SAMHD1: At the Crossroad of Cell Proliferation, Immune Responses, and Virus Restriction


doi 10.1016/j.tim.2015.08.002.


SAMHD1 is a triphosphohydrolase enzyme that controls the intracellular level of deoxyribonucleoside triphosphates (dNTPs) and plays a role in innate immune sensing and autoimmune disease. SAMHD1 has also been identified as an intrinsic virus restriction factor, inactivated through degradation by HIV-2 Vpx or through a post-transcriptional regulatory mechanism. Phosphorylation of SAMHD1 by cyclin-dependent kinases has been strongly associated with inactivation of the virus restriction mechanism, providing an association between virus replication and cell proliferation. Tight regulation of cell proliferation suggests that viruses, particularly HIV-1 replication, latency, and reactivation, may be similarly controlled by multiple checkpoint mechanisms that, in turn, regulate dNTP levels. In this review, we discuss how SAMHD1 is a viral restriction factor, the mechanism associated with viral restriction, the pathway leading to its inactivation in proliferating cells, and how strategies aimed at controlling virus restriction could lead to a functional cure for HIV.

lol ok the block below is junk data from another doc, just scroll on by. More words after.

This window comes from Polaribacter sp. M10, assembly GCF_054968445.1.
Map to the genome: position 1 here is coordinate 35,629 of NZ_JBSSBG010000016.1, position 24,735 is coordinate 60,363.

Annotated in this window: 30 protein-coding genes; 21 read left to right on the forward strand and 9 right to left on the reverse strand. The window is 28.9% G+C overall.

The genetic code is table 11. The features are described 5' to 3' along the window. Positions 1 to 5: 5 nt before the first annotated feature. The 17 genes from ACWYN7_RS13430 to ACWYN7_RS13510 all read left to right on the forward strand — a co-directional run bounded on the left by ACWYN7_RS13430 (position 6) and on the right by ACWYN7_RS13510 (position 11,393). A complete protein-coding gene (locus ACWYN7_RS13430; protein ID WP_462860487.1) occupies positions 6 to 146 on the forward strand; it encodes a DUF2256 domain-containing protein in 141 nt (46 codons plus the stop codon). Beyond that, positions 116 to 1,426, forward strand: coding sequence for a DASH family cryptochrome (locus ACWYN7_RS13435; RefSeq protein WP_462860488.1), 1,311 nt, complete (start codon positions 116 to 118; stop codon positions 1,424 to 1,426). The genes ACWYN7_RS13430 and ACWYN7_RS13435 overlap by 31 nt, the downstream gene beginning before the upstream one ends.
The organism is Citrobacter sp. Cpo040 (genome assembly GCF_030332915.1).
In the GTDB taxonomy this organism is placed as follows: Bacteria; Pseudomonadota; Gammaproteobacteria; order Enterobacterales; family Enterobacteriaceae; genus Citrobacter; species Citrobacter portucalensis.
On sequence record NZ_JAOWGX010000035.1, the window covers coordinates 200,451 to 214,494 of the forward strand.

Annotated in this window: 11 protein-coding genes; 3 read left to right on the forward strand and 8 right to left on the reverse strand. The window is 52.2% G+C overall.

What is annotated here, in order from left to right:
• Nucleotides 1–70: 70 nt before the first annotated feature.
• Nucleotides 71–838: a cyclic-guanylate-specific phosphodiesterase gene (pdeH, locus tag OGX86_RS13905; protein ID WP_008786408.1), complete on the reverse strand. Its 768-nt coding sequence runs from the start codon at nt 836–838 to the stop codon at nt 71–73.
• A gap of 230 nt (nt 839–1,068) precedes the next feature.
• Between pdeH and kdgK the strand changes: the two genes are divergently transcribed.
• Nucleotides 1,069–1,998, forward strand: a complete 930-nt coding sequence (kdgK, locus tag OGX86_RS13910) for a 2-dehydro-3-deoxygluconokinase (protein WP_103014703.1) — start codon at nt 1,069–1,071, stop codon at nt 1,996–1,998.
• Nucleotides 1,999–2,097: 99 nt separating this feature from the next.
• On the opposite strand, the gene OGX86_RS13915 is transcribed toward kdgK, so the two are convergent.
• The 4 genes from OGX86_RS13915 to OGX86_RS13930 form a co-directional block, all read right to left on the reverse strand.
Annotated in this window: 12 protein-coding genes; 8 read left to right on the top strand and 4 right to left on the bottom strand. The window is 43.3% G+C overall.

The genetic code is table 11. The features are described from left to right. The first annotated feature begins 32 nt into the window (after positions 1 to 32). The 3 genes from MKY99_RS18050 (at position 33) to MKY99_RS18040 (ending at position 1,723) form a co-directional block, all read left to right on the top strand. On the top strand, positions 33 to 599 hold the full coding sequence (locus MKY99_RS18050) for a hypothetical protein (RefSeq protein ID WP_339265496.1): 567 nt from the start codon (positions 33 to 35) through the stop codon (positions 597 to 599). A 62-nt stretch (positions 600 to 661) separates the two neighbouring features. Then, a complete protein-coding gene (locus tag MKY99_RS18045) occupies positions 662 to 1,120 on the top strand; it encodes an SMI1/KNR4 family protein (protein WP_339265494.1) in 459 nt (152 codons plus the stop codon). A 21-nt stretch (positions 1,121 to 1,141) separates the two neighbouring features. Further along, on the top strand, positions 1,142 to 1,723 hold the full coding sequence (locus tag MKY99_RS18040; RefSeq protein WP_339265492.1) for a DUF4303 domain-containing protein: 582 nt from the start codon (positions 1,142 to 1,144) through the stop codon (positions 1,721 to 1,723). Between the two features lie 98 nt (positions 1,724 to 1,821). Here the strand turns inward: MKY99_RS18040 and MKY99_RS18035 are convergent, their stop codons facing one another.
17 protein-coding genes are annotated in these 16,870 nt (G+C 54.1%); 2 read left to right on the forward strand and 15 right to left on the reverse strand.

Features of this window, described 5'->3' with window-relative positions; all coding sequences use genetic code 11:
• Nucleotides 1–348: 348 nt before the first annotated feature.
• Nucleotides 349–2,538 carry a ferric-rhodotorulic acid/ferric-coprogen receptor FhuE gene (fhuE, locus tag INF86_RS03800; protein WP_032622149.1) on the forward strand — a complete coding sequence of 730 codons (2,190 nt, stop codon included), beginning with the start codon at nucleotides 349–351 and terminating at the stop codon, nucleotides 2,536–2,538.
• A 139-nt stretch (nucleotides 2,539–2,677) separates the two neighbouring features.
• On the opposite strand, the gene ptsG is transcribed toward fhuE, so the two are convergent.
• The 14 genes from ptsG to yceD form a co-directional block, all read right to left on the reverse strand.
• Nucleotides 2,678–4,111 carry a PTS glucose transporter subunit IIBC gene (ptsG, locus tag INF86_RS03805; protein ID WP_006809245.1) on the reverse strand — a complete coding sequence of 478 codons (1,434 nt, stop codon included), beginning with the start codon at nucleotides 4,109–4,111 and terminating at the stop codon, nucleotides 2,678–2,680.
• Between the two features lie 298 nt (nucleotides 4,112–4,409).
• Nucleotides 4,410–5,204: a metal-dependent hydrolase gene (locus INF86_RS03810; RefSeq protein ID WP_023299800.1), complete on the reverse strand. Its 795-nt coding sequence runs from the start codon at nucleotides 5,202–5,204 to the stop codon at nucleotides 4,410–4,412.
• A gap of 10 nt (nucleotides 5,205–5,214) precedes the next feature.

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Ballana E, Esté JA. 


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IrsiCaixa linked groups: HIV Pathogenesis